Reporting requirements are changing for federal critical infrastructure. Are you ready?

Under new legislation amendments, major operators of certain pieces of infrastructure will be required to report cyber threat activity and provide ownership details to the Australian Cyber Security Centre (ACSC). These amendments to the Security of Critical Infrastructure Act 2018 (the SOCI Act) came into effect on 8th April 2022. While a three-month grace period is currently in place for businesses that are not yet ready to fulfil these new reporting requirements, mandatory reporting will be required under the legislation from 8th July 2022. The industries impacted by these changes include:
  • broadcasting 
  • domain name systems 
  • data storage or processing banking 
  • superannuation 
  • insurance 
  • financial market infrastructure 
  • food and grocery 
  • hospital 
  • education 
  • freight infrastructure 
  • freight services 
  • public transport 
  • liquid fuel 
  • energy market operator 
  • aviation, that is any of the following: 
  • a designated airport 
  • an Australian prescribed air service operating screened air services that depart from a designated airport, or 
  • a regulated air cargo agent that is also a cargo terminal operator at a designated airport 
  • ports 
  • electricity 
  • gas; and 
  • water 
Another bill, the Security Legislation Amendment (Critical Infrastructure Protection) Bill 2022 is currently before the senate, and introduces further security measures and requirements for Australia’s critical infrastructure assets to comply with. The bill passed the House of Representatives on 16th February 2022 and is currently under review by the Parliamentary Joint Committee on Intelligence and Security. The second bill will:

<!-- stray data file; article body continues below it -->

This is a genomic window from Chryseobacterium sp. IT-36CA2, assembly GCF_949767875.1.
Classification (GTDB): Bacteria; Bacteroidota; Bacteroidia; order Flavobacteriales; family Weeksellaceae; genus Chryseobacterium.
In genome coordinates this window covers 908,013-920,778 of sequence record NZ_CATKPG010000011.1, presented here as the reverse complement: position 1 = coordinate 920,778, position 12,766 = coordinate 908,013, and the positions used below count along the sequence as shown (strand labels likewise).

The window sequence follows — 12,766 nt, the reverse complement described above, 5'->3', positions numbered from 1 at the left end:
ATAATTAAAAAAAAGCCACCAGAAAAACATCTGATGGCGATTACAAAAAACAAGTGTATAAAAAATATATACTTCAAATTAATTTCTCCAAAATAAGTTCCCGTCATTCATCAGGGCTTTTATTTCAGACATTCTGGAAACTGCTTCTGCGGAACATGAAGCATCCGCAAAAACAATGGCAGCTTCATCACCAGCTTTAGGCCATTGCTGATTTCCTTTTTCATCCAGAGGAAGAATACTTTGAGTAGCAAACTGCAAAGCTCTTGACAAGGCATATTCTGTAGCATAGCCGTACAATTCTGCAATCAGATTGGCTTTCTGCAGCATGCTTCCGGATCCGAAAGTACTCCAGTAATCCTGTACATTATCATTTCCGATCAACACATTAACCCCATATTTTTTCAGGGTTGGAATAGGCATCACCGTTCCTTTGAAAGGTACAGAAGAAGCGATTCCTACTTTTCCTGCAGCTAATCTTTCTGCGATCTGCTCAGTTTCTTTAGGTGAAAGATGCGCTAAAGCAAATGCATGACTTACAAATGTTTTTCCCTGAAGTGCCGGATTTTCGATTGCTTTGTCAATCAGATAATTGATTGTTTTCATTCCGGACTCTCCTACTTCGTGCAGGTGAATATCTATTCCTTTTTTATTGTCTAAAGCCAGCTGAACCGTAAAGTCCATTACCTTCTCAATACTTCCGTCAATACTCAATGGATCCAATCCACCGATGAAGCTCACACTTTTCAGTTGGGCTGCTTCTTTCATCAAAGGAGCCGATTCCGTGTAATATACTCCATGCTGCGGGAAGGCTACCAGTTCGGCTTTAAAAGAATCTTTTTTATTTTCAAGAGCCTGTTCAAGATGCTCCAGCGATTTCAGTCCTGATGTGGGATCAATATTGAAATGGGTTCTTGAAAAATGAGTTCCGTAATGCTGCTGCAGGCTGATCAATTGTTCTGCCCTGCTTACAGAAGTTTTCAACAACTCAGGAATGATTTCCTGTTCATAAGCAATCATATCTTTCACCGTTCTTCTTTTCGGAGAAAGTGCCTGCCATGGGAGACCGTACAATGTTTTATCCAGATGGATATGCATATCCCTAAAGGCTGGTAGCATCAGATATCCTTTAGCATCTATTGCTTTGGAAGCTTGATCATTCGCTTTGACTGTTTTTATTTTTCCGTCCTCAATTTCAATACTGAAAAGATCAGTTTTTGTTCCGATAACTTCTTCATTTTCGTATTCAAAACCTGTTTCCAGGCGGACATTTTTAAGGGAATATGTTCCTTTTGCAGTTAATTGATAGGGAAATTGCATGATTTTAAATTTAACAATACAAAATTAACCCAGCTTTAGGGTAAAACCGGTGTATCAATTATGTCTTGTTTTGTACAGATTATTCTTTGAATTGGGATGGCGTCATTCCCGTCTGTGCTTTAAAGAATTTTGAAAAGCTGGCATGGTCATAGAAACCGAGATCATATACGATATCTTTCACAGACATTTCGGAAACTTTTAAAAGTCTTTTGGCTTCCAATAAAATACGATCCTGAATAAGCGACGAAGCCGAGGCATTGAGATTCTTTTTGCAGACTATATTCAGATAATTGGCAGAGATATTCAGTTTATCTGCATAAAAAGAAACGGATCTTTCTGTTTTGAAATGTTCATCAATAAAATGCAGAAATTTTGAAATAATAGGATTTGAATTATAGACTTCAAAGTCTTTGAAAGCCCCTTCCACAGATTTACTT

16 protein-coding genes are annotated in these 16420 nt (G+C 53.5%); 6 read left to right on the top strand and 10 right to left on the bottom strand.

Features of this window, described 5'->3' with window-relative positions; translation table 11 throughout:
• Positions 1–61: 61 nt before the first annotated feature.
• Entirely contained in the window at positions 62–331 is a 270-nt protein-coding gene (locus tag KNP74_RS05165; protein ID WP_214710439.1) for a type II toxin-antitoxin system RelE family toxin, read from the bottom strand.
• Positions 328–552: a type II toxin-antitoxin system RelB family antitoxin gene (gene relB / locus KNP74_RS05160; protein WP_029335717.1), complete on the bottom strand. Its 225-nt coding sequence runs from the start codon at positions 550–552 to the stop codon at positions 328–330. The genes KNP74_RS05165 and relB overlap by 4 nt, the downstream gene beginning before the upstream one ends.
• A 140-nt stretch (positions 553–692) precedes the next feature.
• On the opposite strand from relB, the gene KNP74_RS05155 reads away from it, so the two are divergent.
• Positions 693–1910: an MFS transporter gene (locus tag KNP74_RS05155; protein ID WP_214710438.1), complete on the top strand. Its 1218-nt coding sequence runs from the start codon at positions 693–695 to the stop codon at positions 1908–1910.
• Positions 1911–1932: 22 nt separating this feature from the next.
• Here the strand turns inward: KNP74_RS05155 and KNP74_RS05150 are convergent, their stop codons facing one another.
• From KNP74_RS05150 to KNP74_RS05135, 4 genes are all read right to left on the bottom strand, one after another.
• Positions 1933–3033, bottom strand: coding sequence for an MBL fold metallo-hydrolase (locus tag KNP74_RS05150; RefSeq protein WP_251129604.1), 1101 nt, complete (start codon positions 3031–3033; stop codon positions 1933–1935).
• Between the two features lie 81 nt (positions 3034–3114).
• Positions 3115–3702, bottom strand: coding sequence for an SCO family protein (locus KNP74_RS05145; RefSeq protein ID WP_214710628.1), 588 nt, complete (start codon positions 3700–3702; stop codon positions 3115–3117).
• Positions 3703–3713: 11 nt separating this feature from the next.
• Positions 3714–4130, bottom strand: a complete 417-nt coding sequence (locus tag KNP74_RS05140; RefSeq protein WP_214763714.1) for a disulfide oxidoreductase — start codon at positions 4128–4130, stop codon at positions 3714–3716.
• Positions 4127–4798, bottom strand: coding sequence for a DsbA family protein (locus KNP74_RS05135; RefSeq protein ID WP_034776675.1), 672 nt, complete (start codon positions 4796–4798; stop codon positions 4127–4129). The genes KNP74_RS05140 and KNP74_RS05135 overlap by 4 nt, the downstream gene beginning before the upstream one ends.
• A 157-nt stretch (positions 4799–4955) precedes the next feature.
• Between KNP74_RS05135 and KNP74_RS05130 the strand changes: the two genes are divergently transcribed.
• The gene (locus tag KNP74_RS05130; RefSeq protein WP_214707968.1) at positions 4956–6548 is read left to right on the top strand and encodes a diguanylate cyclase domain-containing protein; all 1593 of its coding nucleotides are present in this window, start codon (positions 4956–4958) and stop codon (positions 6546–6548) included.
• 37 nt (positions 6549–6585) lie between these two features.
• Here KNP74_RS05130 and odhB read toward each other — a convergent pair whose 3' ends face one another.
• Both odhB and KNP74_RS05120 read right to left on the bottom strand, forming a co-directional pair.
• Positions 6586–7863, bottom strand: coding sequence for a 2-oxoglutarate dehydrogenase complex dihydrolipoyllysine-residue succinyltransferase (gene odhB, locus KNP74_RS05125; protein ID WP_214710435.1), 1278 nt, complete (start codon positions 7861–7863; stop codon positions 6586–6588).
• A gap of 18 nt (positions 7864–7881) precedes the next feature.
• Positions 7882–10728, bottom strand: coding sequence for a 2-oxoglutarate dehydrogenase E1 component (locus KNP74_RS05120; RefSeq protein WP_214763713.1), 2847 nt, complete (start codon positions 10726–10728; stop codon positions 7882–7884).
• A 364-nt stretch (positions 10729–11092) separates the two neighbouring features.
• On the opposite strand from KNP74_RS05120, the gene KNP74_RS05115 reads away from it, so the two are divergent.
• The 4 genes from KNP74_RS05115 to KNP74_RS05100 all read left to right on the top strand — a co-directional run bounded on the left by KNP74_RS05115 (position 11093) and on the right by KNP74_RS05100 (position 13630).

• introduce an additional Positive Security Obligation, the Risk Management Program, which will be applied to entities responsible for critical infrastructure. 
  • ​introduce Enhanced Cyber Security Obligations, including vulnerability reporting, cyber incident response planning and exercises, for entities responsible for assets most critical to the nation (known as systems of national significance). 
The Risk Management Program creates a mandatory requirement for owners and operators of critical infrastructure to have cyber risk management systems in place, whereas the Enhanced Cyber Security Obligations will provide obligations for exercising, reporting vulnerability with government and being subject to audit.
The second bill will not pass parliament before the election, but will likely become law in the near future. This, along with the new mandatory cyber incident reporting requirements will likely catch many operators off guard if they are not already aware of the changes. Is your business ready? Don’t leave it until the last minute. Put your business in the safest hands possible, and see how our experienced and knowledgeable team can help your business in this constantly changing world.

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